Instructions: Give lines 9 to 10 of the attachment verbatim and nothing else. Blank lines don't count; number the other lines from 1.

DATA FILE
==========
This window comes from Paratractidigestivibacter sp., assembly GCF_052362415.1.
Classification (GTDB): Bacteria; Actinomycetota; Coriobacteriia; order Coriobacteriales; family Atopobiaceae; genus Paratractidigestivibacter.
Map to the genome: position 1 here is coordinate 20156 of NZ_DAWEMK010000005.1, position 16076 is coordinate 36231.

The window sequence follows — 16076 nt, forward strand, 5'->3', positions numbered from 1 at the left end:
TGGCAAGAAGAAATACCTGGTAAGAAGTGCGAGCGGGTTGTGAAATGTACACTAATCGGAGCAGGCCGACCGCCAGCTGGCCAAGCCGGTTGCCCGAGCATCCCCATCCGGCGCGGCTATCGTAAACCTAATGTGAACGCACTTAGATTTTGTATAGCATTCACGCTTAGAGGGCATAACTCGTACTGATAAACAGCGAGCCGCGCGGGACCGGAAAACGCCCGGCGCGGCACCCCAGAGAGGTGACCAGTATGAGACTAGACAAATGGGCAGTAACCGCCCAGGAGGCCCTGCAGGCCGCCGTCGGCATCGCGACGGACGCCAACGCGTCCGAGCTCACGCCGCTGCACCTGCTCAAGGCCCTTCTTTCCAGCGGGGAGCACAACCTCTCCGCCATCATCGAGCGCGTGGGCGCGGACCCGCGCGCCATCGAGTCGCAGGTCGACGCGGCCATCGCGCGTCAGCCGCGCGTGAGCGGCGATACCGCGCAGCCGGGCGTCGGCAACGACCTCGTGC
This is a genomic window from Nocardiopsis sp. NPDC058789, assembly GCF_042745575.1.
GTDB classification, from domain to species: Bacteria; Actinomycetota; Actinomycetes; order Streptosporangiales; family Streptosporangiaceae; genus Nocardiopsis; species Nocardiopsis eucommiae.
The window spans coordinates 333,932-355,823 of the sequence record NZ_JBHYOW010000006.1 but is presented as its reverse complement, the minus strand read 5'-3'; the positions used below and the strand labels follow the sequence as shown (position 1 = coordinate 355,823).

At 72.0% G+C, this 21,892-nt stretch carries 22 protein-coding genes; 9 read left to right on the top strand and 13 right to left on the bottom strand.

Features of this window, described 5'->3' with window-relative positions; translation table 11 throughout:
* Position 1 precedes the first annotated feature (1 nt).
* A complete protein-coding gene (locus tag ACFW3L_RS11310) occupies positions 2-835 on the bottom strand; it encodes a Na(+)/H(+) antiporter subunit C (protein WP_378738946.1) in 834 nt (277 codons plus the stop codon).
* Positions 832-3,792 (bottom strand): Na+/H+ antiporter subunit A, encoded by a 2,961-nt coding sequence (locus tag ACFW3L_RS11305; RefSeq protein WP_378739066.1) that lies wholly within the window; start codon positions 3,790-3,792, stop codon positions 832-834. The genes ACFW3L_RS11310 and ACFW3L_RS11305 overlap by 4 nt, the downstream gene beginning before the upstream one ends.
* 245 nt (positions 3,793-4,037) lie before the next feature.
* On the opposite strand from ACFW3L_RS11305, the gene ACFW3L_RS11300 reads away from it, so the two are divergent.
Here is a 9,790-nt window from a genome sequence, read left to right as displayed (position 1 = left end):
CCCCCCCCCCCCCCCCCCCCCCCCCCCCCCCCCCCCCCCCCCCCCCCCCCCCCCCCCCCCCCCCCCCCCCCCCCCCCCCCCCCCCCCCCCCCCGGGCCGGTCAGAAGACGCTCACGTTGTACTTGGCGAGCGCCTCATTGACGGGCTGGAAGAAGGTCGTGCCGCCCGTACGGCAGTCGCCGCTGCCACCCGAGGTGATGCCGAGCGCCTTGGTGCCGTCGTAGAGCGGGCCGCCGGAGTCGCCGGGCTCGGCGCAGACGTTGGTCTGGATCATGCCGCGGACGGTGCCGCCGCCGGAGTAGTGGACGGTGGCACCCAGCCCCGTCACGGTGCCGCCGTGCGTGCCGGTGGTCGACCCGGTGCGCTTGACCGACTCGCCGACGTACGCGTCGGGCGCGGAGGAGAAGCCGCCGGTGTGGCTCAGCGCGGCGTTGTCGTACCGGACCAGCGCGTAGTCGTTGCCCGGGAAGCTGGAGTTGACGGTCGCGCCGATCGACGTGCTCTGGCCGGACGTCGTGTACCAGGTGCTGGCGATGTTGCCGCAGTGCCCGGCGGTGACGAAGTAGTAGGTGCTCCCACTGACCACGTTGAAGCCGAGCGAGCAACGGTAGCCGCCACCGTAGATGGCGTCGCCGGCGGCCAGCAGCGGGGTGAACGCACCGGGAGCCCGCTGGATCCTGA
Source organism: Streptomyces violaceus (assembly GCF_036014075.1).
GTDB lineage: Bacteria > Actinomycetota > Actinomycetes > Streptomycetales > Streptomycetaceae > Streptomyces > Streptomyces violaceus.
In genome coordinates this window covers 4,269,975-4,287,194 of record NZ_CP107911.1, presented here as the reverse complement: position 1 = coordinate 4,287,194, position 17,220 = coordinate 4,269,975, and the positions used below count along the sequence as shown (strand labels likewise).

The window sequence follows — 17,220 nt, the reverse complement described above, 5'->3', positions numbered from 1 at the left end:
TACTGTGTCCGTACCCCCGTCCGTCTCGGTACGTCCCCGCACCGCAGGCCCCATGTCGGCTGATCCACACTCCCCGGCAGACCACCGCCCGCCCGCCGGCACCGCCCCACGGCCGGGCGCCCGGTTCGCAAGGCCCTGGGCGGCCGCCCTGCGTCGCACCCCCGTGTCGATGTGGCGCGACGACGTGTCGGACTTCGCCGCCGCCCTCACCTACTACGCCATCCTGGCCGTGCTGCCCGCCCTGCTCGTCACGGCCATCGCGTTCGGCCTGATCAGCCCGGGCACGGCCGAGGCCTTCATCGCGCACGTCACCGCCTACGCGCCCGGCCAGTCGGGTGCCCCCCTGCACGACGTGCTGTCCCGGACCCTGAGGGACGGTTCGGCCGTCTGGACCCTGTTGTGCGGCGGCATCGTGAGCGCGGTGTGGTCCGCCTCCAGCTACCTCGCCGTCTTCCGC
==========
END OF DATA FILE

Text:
At 72.0% G+C, this 21,892-nt stretch carries 22 protein-coding genes; 9 read left to right on the top strand and 13 right to left on the bottom strand.

Features of this window, described 5'->3' with window-relative positions; translation table 11 throughout: